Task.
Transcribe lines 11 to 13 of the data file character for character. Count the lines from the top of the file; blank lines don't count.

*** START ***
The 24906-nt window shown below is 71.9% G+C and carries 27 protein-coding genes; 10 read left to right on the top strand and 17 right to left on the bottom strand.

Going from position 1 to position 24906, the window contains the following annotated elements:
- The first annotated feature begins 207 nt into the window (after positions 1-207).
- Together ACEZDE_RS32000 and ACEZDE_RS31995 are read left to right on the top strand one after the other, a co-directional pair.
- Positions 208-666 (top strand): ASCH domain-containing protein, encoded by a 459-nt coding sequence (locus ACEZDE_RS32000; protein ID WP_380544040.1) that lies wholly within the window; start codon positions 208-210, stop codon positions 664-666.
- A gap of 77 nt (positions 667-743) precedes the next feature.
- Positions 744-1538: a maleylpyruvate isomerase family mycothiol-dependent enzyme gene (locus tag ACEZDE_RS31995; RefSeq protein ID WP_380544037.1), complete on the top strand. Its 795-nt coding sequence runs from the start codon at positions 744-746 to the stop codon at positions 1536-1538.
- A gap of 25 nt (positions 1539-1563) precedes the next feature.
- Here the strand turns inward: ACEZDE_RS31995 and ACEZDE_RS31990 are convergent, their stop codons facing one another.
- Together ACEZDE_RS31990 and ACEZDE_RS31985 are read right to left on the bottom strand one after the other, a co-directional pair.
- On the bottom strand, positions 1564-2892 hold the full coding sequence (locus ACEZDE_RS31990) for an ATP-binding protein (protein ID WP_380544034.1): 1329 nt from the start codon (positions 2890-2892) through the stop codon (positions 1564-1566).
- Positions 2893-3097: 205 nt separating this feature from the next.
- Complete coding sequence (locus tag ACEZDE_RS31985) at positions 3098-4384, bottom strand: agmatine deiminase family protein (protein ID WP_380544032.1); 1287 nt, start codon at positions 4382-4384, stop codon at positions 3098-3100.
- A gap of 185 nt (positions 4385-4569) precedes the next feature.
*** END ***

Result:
- On the bottom strand, positions 1564-2892 hold the full coding sequence (locus ACEZDE_RS31990) for an ATP-binding protein (protein ID WP_380544034.1): 1329 nt from the start codon (positions 2890-2892) through the stop codon (positions 1564-1566).
- Positions 2893-3097: 205 nt separating this feature from the next.
- Complete coding sequence (locus tag ACEZDE_RS31985) at positions 3098-4384, bottom strand: agmatine deiminase family protein (protein ID WP_380544032.1); 1287 nt, start codon at positions 4382-4384, stop codon at positions 3098-3100.